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Organic Gems Part III: Ivory alternatives

Ivory is a biological gem material used by humans for thousands of years, with early artefacts including carvings and jewellery dating back 32,000 years. However, due to ethical concerns, possession and import of modern elephant ivory harvested after 1975 is an offence in Australia.

The use of ethical alternatives has become increasingly popular, including imitants, vegetable ivory and fossil ivory.

Ivory is composed of dentin, also spelled dentine. This is a whitish yellow and moderately hard tissue of the continuously growing teeth (tusks) that belong to certain species of mammal. Elephants are the most well-known source, but ivory may also come from walrus, hippopotamus, sperm whale, narwhal, dugong and various species of ungulates such as the boar and the warthog.

The opaque material is relatively soft without physical constraints that may arise in other crystalline gem materials. Fine details can be captured by skilled artisans, making it ideal for carvings. It is often used in antique artworks, musical instruments, jewellery and other personal and decorative items.

Elephant ivory is recognised as the principal ivory of commerce, and is associated with the illegal poaching of threatened species of African and Indian elephants. Fossil elephant ivory comes from the now-extinct woolly mammoth or American mastodon. Whilst rare, it is considered an ethical alternative, with large and well-preserved specimens attracting great value.

"While elephant ivory is a scarce organic gem associated with much global conflict, vegetable ivory has provided the market with an attractive alternative"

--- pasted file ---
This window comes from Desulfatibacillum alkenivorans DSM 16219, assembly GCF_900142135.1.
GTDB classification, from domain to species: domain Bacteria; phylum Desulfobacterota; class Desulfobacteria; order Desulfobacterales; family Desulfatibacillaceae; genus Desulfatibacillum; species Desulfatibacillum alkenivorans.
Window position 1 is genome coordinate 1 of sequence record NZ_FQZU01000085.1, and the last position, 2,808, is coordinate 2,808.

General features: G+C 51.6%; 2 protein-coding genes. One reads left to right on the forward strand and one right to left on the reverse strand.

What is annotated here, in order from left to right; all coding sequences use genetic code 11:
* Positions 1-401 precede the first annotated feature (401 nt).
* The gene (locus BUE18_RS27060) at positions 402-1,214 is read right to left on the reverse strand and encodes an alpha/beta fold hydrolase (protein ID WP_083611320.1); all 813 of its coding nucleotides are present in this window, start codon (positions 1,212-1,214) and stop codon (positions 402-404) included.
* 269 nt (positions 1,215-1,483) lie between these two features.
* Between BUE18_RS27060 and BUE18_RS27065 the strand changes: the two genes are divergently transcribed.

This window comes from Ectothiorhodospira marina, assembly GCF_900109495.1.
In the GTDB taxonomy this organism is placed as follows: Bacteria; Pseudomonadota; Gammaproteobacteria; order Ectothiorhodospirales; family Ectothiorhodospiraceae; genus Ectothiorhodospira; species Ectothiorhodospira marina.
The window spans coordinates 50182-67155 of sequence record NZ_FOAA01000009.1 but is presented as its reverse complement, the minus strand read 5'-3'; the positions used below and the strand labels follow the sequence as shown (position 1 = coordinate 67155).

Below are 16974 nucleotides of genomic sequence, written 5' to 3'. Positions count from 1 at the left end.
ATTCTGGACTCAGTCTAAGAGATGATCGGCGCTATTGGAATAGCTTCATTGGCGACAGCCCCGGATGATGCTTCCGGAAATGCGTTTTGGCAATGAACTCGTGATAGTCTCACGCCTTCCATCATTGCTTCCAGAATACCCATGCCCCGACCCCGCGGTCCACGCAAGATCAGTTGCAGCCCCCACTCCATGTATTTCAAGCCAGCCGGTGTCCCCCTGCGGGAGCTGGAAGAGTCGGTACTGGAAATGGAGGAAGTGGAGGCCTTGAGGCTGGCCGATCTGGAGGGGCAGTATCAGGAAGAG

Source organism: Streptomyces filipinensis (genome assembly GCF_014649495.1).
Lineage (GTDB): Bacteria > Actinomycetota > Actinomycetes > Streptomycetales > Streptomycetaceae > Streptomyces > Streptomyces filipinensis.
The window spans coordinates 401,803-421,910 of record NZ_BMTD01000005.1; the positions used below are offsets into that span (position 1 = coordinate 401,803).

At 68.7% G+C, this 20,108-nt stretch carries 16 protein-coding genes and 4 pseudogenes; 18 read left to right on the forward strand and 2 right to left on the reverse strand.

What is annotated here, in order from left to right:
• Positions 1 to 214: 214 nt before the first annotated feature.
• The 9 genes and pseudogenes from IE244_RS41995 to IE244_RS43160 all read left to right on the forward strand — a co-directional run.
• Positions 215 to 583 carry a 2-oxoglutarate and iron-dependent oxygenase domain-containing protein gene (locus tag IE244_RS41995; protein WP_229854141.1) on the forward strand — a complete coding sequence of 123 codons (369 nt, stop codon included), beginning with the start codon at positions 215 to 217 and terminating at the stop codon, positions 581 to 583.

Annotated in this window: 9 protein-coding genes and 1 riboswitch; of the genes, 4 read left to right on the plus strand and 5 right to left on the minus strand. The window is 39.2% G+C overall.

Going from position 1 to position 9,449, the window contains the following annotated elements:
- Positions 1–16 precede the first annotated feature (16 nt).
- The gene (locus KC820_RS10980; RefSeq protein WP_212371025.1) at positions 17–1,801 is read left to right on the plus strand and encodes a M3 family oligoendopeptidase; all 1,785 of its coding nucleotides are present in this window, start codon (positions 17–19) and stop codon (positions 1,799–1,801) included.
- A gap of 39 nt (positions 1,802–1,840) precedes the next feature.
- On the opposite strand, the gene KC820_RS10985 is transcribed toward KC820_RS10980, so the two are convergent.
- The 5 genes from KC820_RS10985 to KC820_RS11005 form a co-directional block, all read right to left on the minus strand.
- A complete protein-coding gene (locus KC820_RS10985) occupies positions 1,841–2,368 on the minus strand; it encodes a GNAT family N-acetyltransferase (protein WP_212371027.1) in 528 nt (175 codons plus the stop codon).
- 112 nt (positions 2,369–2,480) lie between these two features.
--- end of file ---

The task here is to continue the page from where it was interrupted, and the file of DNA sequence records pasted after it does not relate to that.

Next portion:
The legalities and ethical conflict surrounding elephant ivory has led to a market flooded with imitations including glass, plastic and organic alternatives.

The corozo or tagua palm from Central America and northern South America is a long-used and commercially available source of vegetable ivory. A sustainable and effective imitation of animal ivory, vegetable ivory is derived from the large nuts of these trees, as well as several other species of palm found in Africa and the South Pacific.

The central part of the nut is a dense white material that, once dried, can be easily carved and polished to leave surfaces with a waxy lustre – perfect for carving figurines and other aesthetic objects. It was historically used to make buttons, chess pieces and dice.

Bone, sourced from the long bones of large animals or the antlers of deer and moose, is also used as an ivory imitant. It can be distinguished from ivory by its porosity, along with its bright whiteness in contrast to the yellowish hue of ivory – although in some cases it is stained to appear less bright.

Ivory can be easily distinguished from its imitants by careful visual examination with a 10x hand lens. Elephant ivory is characterised by the identification of ‘Schreger lines’, sometimes referred to as ‘engine turning’, a pattern visible on the surface or cross section of the tusk. This pattern is a result of the internal structure of dentinal tubes.

Plastic ivory imitants lack these Schreger lines, and are much lighter than true ivory. They may also show gas bubbles or mould marks. Glass imitants are largely identified by coldness, compared to the soft warmth of animal ivory.

While elephant ivory is a scarce organic gem associated with much global conflict, vegetable ivory has provided the market with an attractive alternative that can allow for creative expression without threatening harm to Earth’s remaining wildlife.











ABOUT THE AUTHOR
Stacey Lim

Contributor • Registered GAA Gemmologist & Valuer


Stacey Lim FGAA BA Design, is a qualified gemmologist and gemmology teacher/assistant. She is a jewellery designer, marketing manager and passionate communicator on gemmology. For information on gemstones, visit: gem.org.au

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Tuesday, 16 July, 2019 10:01pm
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